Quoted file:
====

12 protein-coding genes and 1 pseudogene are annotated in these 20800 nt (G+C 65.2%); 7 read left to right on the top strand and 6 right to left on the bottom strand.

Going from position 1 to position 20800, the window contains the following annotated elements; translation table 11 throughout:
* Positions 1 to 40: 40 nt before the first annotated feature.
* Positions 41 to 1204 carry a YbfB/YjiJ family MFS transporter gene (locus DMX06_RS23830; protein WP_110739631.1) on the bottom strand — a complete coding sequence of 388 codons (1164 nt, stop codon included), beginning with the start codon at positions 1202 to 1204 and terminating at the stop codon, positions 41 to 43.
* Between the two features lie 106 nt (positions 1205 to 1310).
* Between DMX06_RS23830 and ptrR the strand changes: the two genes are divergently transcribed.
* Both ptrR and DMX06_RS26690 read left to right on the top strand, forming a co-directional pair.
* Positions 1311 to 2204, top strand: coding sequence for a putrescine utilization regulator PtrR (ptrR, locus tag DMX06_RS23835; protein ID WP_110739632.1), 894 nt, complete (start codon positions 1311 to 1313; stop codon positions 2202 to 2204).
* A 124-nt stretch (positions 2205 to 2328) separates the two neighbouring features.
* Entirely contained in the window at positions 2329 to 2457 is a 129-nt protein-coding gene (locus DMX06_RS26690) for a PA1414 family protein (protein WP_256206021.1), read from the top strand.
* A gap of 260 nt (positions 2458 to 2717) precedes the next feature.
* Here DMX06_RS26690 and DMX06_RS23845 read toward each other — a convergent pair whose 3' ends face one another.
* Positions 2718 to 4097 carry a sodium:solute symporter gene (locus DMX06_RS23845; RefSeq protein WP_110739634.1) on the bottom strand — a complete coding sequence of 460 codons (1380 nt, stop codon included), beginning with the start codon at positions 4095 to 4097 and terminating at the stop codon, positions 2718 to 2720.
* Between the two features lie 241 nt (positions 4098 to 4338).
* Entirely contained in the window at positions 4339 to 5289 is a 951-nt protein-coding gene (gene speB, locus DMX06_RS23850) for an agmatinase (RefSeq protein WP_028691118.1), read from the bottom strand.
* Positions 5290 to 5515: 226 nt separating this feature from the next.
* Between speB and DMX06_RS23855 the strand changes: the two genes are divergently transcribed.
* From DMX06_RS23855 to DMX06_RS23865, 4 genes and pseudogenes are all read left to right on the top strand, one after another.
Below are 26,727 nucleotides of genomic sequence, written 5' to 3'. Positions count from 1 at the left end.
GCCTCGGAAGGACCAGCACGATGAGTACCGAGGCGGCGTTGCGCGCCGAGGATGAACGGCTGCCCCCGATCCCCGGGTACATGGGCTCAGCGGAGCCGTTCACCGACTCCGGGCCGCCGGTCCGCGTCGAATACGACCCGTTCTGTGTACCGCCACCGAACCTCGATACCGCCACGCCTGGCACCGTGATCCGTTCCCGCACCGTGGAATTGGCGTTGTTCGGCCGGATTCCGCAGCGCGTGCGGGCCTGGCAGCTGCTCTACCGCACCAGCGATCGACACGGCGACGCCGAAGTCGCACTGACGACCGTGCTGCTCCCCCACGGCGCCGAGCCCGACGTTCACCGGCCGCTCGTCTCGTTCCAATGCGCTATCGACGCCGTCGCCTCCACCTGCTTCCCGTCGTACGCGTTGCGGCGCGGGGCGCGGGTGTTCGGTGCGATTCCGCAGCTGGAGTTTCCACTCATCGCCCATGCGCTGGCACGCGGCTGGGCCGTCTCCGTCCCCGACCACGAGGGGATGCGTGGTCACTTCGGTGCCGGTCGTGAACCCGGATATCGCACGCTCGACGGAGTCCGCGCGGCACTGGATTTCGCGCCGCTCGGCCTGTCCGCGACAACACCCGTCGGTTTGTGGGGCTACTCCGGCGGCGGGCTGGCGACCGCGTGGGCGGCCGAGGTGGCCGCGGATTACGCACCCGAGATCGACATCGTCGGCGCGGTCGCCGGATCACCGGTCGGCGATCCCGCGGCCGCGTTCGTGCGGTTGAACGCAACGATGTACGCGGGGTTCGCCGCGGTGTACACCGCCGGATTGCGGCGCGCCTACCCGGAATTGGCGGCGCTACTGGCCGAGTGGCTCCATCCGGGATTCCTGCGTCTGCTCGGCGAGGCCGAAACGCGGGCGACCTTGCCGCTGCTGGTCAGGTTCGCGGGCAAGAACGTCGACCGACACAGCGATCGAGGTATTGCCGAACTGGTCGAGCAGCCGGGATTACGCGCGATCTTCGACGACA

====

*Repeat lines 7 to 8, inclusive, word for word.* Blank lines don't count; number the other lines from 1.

* Both ptrR and DMX06_RS26690 read left to right on the top strand, forming a co-directional pair.
* Positions 1311 to 2204, top strand: coding sequence for a putrescine utilization regulator PtrR (ptrR, locus tag DMX06_RS23835; protein ID WP_110739632.1), 894 nt, complete (start codon positions 1311 to 1313; stop codon positions 2202 to 2204).